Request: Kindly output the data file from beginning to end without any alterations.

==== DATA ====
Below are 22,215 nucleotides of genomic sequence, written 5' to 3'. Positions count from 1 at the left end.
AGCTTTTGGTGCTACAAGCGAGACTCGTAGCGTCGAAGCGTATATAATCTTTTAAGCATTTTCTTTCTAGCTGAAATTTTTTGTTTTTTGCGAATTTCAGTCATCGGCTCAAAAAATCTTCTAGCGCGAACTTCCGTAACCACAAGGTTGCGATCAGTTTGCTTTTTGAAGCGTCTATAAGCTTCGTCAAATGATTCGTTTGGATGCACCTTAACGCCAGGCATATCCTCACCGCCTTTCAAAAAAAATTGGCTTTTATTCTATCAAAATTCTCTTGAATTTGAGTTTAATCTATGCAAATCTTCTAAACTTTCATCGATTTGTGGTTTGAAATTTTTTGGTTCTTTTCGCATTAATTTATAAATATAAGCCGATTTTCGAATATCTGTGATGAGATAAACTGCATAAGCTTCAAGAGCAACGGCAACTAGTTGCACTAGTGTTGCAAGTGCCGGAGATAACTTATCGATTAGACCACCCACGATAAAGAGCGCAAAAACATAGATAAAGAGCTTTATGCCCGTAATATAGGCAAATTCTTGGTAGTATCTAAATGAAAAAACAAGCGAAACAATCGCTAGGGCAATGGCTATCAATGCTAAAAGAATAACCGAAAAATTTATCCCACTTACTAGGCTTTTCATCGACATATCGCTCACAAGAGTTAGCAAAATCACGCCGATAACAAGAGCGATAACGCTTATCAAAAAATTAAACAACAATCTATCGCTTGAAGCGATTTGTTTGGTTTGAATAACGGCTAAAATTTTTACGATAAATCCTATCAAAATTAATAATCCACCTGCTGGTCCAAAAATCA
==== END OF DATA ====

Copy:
Below are 22,215 nucleotides of genomic sequence, written 5' to 3'. Positions count from 1 at the left end.
AGCTTTTGGTGCTACAAGCGAGACTCGTAGCGTCGAAGCGTATATAATCTTTTAAGCATTTTCTTTCTAGCTGAAATTTTTTGTTTTTTGCGAATTTCAGTCATCGGCTCAAAAAATCTTCTAGCGCGAACTTCCGTAACCACAAGGTTGCGATCAGTTTGCTTTTTGAAGCGTCTATAAGCTTCGTCAAATGATTCGTTTGGATGCACCTTAACGCCAGGCATATCCTCACCGCCTTTCAAAAAAAATTGGCTTTTATTCTATCAAAATTCTCTTGAATTTGAGTTTAATCTATGCAAATCTTCTAAACTTTCATCGATTTGTGGTTTGAAATTTTTTGGTTCTTTTCGCATTAATTTATAAATATAAGCCGATTTTCGAATATCTGTGATGAGATAAACTGCATAAGCTTCAAGAGCAACGGCAACTAGTTGCACTAGTGTTGCAAGTGCCGGAGATAACTTATCGATTAGACCACCCACGATAAAGAGCGCAAAAACATAGATAAAGAGCTTTATGCCCGTAATATAGGCAAATTCTTGGTAGTATCTAAATGAAAAAACAAGCGAAACAATCGCTAGGGCAATGGCTATCAATGCTAAAAGAATAACCGAAAAATTTATCCCACTTACTAGGCTTTTCATCGACATATCGCTCACAAGAGTTAGCAAAATCACGCCGATAACAAGAGCGATAACGCTTATCAAAAAATTAAACAACAATCTATCGCTTGAAGCGATTTGTTTGGTTTGAATAACGGCTAAAATTTTTACGATAAATCCTATCAAAATTAATAATCCACCTGCTGGTCCAAAAATCA